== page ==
The Monetary Authority of Singapore (MAS) has reprimanded the Singapore Exchange for the market disruption on 5 November and 3 December 2014, and directed the exchange to strengthen its recovery capabilities.
In a press release dated 24 June 2015, SGX said it fully accepts responsibility for those incidents and will invest S$20 million to improve its technology infrastructure to improve the robustness of its systems and recovery processes.
The exchange will also implement a moratorium on fee increases for securities and derivatives market with immediate effect until it has improved its recovery capabilities and processes.
Besides that, SGX will contribute S$1 million to the Investor Education Fund, which is used to fund educational programmes approved by the Investor Education Committee.
On 5 November last year, the SGX faced market disruption for three hours due to a power outage. Investigations by the Board Committee of Inquiry (BCOI) found that the outage was triggered by a voltage sag in both power lines to the SGX Primary Data Centre (PDC). This was caused by a combination of a faulty component in the emergency backup power supply generator and the inability of downstream switches to cope with the malfunction.
"The BCOI's expert noted there was a gap in a specific part of the power infrastructure that did not allow the data centre to cope with the particular scenario that occurred that day. This is despite the generally robust overall design of the PDC and how it met industry resilience standards and best practices," said SGX.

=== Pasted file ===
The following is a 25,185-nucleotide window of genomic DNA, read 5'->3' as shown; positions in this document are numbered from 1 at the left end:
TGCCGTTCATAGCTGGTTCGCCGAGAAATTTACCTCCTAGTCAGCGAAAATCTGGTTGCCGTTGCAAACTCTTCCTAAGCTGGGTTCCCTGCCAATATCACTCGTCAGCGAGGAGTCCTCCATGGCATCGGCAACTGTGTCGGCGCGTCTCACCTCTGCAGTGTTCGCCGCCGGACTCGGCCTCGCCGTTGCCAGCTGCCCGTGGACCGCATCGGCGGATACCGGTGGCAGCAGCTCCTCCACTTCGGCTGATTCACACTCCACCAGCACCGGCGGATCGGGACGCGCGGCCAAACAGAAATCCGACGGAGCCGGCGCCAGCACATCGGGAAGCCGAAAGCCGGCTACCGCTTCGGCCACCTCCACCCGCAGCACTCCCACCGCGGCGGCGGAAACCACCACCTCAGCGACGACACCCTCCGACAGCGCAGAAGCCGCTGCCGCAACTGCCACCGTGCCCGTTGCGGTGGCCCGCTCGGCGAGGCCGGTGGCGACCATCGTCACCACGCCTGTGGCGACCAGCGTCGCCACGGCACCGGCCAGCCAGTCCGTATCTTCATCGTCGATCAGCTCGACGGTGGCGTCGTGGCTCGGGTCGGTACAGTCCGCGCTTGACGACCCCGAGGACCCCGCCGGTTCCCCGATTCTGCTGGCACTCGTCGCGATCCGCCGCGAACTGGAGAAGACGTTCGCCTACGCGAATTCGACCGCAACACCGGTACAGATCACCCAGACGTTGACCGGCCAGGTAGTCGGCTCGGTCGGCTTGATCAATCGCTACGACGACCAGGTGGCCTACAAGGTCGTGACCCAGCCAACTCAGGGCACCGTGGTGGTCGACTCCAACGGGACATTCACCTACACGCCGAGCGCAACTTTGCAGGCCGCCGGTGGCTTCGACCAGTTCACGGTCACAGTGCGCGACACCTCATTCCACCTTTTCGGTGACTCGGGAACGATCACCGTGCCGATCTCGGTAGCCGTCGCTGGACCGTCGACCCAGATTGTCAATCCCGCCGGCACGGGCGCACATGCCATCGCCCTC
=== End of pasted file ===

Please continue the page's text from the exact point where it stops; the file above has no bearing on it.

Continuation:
A month after that incident, SGX delayed the opening of its securities market from 9am to 12.30pm due to a software defect that caused errors in reports generated by SGX's client accounting system.
Although MAS acknowledged that SGX has taken remedial action to address causes of the power outage, it has directed SGX to improve its monitoring system capabilities, strengthen its management and recovery procedures, and improve its crisis communications processes to provide prompt information to stakeholders.
"Financial institutions have the responsibility to ensure the resilience of their technological systems," said Ong Chong Tee, MAS' deputy managing director for Financial Supervision. "They should effectively manage their technology risks and ensure prompt recovery when incidents arise so as to minimise service disruption to customers."
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